Define your workspace.

“I would say define an actual workspace that isn’t your bed. It’s easier for me because we have an office, so it’s like I’m going to work in comfy clothes.” Rebecca Churchwell, Member Relations Specialist

Knowing exactly where you’re working in your home and having an established workspace with easy access to important files, power outlets (to charge laptops and devices) and your notebook can have a positive impact on the work that you’re completing. It can be a challenge finding the space, so even a kitchen table can be a great command center for your work. Additionally, making sure you have everything you need can also eliminate distractions. Having slow, unreliable internet and an uncomfortable chair to sit in can hinder productivity and focus. Try to take care of this before you get to work.

Be accessible and prompt.

Set your IM status to available, keep your email application open and turn the volume up on your phone. The majority of your communication in a remote working setting will use technology. If you’re inaccessible during your working hours, it can greatly hinder you and your team from getting work completed in a timely manner. Also, be sure to respond to communications promptly, even if it’s to say, “we’re checking on it and will get back to you soon.” This is a great opportunity to put customers first and focus on the service you’re providing.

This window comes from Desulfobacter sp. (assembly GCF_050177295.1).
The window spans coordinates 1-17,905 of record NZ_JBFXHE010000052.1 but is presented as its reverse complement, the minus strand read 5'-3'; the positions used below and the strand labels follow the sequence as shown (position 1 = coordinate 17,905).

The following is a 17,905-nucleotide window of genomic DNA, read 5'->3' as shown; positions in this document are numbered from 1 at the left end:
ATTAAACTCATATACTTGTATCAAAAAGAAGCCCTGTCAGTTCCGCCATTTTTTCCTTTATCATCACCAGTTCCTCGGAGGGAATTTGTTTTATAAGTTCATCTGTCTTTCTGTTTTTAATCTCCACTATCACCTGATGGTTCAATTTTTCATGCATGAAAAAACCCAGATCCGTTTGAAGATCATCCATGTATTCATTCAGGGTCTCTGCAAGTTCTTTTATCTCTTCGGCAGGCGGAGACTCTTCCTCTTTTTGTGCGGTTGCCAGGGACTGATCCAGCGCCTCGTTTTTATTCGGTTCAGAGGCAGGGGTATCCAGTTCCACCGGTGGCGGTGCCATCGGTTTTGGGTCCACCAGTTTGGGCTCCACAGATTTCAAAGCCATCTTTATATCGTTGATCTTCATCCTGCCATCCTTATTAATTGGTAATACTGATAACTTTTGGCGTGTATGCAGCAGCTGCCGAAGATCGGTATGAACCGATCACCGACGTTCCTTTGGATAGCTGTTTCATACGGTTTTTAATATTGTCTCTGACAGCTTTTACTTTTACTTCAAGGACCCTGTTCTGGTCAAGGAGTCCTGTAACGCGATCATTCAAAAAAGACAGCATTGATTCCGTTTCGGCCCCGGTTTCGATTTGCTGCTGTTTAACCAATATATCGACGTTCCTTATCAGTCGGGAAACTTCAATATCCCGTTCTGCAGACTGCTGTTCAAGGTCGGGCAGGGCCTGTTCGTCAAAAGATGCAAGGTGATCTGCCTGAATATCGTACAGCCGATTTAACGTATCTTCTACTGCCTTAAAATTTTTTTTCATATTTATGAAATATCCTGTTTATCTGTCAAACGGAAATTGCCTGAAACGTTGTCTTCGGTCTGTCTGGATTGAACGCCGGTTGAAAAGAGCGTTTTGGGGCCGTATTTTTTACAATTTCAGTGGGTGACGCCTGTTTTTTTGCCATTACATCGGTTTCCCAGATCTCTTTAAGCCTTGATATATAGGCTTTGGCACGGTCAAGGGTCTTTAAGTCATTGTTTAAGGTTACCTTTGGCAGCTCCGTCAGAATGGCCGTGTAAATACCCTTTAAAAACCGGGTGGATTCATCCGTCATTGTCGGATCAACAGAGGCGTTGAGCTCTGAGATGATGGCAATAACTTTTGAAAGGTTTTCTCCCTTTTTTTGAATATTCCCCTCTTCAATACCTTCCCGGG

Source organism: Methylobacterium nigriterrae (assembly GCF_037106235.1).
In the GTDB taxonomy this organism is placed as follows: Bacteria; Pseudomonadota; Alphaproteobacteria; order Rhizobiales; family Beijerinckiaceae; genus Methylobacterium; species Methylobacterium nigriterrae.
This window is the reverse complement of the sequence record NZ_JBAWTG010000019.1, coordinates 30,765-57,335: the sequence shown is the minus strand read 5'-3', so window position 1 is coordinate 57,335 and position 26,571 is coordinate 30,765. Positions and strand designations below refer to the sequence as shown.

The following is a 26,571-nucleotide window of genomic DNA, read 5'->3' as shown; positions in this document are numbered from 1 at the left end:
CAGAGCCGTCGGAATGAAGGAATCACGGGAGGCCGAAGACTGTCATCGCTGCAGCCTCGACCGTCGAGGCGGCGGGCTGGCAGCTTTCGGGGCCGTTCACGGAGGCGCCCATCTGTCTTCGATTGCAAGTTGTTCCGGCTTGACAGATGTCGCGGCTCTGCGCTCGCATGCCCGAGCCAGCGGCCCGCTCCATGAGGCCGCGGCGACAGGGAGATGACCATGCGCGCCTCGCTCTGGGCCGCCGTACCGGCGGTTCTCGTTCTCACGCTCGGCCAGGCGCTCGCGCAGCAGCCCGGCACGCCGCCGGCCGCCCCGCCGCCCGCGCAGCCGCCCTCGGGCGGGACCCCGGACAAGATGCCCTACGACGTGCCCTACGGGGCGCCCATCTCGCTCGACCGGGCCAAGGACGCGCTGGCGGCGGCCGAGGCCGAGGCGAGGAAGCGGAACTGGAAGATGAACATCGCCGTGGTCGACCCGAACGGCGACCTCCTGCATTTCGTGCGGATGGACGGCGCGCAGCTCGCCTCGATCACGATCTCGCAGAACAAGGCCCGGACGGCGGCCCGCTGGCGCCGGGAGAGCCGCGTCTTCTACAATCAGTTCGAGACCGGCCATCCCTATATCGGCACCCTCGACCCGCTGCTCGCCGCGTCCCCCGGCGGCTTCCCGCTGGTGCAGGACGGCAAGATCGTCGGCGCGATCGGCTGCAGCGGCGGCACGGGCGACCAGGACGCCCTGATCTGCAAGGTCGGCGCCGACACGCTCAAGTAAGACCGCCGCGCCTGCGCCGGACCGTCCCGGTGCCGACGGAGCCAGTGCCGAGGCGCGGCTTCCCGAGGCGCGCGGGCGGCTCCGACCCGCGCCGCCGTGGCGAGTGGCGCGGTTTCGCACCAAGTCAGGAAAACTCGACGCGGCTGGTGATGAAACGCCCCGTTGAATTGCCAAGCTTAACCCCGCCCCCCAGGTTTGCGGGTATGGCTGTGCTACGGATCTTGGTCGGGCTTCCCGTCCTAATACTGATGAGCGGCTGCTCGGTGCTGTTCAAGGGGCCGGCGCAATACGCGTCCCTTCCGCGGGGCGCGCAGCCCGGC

Keep your schedule/calendar up-to-date.

Letting your employer and your team know when you’re available and when you’re not can prevent miscommunications, especially if someone may be trying to schedule a time to e-meet you. Check your calendar every morning and adjust as needed.

Know when to walk away.

“For me, it’s been turning the computer off. I find I’m having trouble walking away and shutting it down for the day or breaks.” Katie Britt, Director of Marketing

When your home is your office, every minute can feel like the workday. When practicing self-care, it’s important to give yourself breaks and know when to unplug altogether. If you’re having trouble with stepping away, try to schedule specific times during the day to give yourself a break, stretch your legs, relax your eyes and step away from the computer. If you’re having trouble ending your workday, try logging off of everything, shutting down your computer and putting work materials away at the end of each day. This can help you achieve work-life balance at a time where work and life are combined.

The Wichita Falls Chamber has launched Falls Strong, a webpage that lists resources for our community specific to COVID-19. If you’re doing something unique to help your team or others get through this situation, we’d love to share your story.